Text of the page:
Demystifying the Law: How Does Insurance Work?

Posted August 5, 2010 in Demystifying the Law by

Most of us have insurance, in one form or another. If you drive a car, truck or motorcycle, you have auto insurance. If you work for a business of any size, you are covered under your employer’s worker’s compensation insurance and unemployment insurance. You may also have health insurance, life insurance, homeowner’s insurance or renter’s insurance.

Most of us understand insurance pays out when we make a claim, but many don’t understand the fundamentals of how insurance actually works.

Managing Risk

At its most basic level, insurance is about managing financial risk. We all face risks in life. You might get sick. Your home might be destroyed in a fire. Your car might be damaged in an auto accident. Any one of these events could be so expensive that it wipes out your savings, or costs more to fix than you can afford.

When you purchase insurance, you make an upfront payment (called a premium) to an insurance company. In turn, the insurance company agrees to pay for any claims you make in the event of an accident, injury or other incident. (Your claim, of course, must meet the strict parameters of your insurance policy. A homeowner’s policy, for example, typically wouldn’t pay an auto accident insurance claim.)

Types of Insurance

For almost any particular risk, there is an insurance company that is willing to insure it.

If you’ve ever attended a sporting event where the team offers $1 million to a spectator who makes a basket from half court or a hole in one golf shot, you might be surprised to learn that the team doesn’t pay that prize money out of its own pocket. Instead, an insurance company sells insurance that pays out if someone wins the prize. And every few years a rumor goes around about a singer who’s insured his voice or a model who’s insured a particular body part against injury.

The average person, however, will probably never purchase some of these specialized policies. More common types of insurance include:

  • Motor vehicle insurance, including insurance for cars, motorcycles, trucks, recreational vehicles and boats
  • Property insurance, including homeowner’s insurance, condo insurance and renter’s insurance as well as insurance that protects against specific types of events, such as hurricane insurance or flood insurance
  • Health insurance, including medical insurance and dental insurance
  • Life insurance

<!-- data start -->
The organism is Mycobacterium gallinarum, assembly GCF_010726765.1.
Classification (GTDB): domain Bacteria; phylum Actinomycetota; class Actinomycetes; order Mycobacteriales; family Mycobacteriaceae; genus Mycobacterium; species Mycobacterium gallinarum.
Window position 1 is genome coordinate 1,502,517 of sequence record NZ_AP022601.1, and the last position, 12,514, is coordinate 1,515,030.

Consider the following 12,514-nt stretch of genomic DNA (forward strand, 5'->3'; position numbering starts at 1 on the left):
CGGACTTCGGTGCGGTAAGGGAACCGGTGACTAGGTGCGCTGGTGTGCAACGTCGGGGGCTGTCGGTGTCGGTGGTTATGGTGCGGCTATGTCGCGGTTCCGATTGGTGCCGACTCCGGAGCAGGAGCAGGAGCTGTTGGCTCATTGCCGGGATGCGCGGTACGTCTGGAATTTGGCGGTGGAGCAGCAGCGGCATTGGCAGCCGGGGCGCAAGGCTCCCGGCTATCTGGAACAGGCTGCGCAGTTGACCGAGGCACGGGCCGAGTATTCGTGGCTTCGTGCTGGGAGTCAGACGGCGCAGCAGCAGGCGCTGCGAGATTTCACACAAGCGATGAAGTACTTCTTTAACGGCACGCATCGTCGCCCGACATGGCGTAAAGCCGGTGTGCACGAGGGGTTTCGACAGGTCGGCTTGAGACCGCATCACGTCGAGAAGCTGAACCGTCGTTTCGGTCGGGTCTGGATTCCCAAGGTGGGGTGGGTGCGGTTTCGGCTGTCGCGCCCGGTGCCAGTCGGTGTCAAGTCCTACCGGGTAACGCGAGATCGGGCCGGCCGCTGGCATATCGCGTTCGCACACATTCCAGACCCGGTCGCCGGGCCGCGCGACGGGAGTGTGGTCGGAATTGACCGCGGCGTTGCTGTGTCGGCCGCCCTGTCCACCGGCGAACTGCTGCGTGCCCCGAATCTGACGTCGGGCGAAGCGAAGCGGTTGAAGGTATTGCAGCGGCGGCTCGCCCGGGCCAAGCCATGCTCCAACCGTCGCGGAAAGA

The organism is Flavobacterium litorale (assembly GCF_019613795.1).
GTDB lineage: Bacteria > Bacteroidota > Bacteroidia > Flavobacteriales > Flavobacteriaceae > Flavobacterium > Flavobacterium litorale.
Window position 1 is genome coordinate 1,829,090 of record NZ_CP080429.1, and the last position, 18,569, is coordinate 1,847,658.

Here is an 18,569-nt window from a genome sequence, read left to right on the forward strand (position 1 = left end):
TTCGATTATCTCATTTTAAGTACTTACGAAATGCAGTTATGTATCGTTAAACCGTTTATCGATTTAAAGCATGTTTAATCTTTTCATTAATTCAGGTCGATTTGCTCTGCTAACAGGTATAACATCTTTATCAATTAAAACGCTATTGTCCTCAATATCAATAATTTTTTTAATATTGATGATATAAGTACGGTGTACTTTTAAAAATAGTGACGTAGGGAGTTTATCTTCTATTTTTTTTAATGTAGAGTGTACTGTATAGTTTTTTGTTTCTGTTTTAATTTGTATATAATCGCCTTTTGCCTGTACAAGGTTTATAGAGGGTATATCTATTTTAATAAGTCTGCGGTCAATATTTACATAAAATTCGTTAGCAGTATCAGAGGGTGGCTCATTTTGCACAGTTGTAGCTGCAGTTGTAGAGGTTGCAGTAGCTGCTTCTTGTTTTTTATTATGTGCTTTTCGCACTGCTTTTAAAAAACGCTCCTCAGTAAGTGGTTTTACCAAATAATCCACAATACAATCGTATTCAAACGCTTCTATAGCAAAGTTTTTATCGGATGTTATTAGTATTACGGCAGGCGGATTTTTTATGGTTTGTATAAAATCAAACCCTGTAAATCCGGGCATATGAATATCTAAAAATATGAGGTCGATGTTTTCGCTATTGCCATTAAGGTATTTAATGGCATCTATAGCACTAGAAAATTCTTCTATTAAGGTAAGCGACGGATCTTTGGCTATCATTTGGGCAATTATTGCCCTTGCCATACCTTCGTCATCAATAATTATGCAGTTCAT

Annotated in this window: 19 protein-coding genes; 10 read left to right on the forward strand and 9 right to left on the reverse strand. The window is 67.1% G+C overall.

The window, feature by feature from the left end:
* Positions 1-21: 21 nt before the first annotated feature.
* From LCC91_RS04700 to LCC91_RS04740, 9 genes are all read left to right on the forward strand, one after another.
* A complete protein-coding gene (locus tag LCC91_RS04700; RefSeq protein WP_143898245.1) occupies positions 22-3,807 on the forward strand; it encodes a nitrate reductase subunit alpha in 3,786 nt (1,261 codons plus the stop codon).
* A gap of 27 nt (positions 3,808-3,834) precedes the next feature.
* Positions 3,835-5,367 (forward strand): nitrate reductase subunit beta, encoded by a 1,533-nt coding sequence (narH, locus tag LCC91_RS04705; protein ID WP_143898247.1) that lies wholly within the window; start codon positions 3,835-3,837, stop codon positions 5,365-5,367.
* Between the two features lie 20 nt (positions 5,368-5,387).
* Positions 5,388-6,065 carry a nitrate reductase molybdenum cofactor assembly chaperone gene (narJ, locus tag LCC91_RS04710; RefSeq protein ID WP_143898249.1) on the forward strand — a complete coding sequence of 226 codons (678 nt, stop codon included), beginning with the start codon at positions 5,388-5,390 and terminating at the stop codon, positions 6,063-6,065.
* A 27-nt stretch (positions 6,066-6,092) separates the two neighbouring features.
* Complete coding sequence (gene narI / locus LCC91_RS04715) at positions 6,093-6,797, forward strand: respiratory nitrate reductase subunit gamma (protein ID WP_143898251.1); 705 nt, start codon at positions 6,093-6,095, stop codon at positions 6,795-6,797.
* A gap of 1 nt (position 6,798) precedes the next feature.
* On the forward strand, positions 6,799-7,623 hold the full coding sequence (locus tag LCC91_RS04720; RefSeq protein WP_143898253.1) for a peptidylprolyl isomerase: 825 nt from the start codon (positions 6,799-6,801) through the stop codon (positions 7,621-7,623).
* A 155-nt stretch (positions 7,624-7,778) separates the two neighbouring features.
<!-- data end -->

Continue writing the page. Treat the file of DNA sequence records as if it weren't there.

• Excess insurance and umbrella insurance, which covers losses in excess of the coverage limits provided by your primary insurance policies

There are also specialized policies that some individuals should buy, depending on their life circumstances. These might include:

  • Insurance for specific life events, such as trip or travel insurance, disability insurance, wedding insurance or credit insurance
  • Other types of insurance policies related to home ownership, including title insurance and private mortgage insurance
  • Insurance to cover other valuables, such as pet insurance, art insurance, jewelry insurance or appliance insurance
  • Professional liability insurance, including medical malpractice insurance if you are a doctor or legal malpractice insurance if you are an attorney

How Insurers Make Money

The insurance company is, in a sense, gambling on the fact that while you are a customer, you will pay it more in premiums than it will pay to you in claims. If all of its customers collectively pay more in insurance premiums than the insurance company pays out in claims, then the insurance company makes a profit. If the insurer has a bad business year and pays more in claims than it collects in premiums, then insurance premiums will probably increase.

Setting Insurance Premiums

Insurers set their premiums based on the expected risk that a particular client presents. For example, automobile insurers know that a 17-year-old boy who has just received his driver’s license and is driving a sports car is more likely to get into an accident than a 50-year-old man in a sedan who has been driving accident-free for decades. Because the younger driver presents a higher risk, that driver pays a higher automobile insurance premium than the older driver.

The insurance companies look at many factors when deciding whether to issue an insurance policy to a prospective client and how much to charge that client in premiums. Among the factors the insurance company might consider:

  • Auto Insurance: A driver’s age, sex and driving record; the type of car; the car’s safety and anti-theft features; how many miles the car is driven each year; auto theft rates in the area; the customer’s desired deductible, or the portion of money that the customer is responsible for paying in the event of a claim
  • Health Insurance: A person’s age, sex and weight; whether a person is a smoker; whether a person has any chronic health problems; whether a person has any untreated medical issues; whether a person engages in any high-risk activities, such as riding a motorcycle; the desired deductible
  • Property Insurance: A home’s location and value; the value of the home’s contents; whether the home is located in an area prone to flooding, hurricanes or tornados; whether the home is located in a high-crime area; whether a home has smoke alarms, a burglar alarm and other security features; the desired deductible
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